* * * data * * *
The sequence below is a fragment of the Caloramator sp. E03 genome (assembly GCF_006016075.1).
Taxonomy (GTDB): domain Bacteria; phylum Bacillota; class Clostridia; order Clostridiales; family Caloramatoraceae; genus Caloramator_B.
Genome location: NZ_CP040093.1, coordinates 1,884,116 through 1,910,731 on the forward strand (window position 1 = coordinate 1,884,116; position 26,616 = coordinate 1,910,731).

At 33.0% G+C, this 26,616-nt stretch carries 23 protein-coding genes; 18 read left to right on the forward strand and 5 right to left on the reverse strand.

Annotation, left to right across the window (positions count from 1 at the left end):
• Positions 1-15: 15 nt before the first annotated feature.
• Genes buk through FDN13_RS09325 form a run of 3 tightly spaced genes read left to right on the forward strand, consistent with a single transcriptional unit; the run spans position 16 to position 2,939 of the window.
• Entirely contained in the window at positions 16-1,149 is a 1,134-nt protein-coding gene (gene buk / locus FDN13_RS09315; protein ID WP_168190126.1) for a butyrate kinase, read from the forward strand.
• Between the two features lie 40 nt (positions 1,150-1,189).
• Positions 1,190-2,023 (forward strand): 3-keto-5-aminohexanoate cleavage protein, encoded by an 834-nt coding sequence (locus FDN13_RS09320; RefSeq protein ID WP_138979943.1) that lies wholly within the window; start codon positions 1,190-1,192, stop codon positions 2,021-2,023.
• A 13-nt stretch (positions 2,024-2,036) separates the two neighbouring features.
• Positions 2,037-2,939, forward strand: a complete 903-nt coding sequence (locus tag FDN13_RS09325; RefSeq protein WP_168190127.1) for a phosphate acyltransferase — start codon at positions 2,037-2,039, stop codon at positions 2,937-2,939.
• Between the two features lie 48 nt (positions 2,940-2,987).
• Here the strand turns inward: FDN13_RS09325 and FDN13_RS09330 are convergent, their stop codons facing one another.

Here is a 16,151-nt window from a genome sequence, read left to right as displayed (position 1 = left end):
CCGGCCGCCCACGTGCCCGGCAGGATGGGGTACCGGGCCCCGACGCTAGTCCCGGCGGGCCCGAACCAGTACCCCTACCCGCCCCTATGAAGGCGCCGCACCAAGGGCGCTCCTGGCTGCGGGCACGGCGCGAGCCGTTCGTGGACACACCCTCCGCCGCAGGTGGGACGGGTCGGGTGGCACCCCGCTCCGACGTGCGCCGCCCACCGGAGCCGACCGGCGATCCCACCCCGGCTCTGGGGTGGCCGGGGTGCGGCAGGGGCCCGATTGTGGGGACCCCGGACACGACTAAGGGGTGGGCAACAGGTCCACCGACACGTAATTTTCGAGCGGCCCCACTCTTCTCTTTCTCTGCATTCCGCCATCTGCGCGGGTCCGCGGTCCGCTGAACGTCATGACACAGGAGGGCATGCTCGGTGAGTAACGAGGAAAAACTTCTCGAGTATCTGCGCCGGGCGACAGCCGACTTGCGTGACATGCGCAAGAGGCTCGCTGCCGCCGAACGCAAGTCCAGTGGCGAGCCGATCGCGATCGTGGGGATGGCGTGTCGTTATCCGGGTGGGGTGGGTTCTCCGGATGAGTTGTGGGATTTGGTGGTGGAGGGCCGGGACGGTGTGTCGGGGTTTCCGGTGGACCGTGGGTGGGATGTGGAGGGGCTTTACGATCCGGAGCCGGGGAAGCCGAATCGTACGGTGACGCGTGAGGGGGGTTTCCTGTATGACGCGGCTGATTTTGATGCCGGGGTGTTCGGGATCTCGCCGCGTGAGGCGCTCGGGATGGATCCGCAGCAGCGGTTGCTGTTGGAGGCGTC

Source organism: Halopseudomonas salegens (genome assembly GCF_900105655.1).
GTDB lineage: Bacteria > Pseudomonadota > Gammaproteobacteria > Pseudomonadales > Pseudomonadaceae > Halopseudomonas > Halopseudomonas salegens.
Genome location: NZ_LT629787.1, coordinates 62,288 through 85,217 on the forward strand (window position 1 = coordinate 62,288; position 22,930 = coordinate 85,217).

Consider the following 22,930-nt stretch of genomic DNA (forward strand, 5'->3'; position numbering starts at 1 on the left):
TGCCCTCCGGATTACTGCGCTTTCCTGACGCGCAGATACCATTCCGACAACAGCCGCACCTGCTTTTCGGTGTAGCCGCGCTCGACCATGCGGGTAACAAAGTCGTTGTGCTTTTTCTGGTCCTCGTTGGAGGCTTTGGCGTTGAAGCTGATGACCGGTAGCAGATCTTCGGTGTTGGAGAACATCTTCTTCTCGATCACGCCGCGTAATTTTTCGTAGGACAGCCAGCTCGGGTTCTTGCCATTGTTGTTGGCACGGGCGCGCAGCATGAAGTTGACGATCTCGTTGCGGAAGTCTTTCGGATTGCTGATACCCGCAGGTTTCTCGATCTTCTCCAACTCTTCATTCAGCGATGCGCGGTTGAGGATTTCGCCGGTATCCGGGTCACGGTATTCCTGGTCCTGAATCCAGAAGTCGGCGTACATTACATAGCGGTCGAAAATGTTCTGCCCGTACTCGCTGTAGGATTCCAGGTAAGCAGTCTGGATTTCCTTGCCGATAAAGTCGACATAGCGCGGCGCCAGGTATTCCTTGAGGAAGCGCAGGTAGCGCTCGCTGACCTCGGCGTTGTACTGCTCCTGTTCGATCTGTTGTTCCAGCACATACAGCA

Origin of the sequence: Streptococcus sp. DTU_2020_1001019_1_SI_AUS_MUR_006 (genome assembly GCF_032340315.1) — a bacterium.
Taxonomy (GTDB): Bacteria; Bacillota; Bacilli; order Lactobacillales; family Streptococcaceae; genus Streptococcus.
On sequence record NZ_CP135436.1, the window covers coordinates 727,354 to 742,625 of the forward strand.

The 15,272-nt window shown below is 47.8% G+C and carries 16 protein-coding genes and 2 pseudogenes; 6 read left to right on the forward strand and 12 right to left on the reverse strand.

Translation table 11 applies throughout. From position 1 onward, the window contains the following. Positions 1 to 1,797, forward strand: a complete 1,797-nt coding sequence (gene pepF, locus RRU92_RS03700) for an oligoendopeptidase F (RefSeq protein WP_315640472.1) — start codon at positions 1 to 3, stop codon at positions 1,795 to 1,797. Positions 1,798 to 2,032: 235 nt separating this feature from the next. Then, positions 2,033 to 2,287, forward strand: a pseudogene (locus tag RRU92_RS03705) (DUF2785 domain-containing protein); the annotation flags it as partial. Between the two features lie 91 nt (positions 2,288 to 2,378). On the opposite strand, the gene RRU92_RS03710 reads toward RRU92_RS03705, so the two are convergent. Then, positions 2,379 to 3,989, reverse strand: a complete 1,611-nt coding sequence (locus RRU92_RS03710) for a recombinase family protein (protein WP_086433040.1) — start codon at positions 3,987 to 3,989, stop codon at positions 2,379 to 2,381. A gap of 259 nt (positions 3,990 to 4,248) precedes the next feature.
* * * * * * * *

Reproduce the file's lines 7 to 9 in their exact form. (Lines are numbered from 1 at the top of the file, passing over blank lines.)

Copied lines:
• Genes buk through FDN13_RS09325 form a run of 3 tightly spaced genes read left to right on the forward strand, consistent with a single transcriptional unit; the run spans position 16 to position 2,939 of the window.
• Entirely contained in the window at positions 16-1,149 is a 1,134-nt protein-coding gene (gene buk / locus FDN13_RS09315; protein ID WP_168190126.1) for a butyrate kinase, read from the forward strand.
• Between the two features lie 40 nt (positions 1,150-1,189).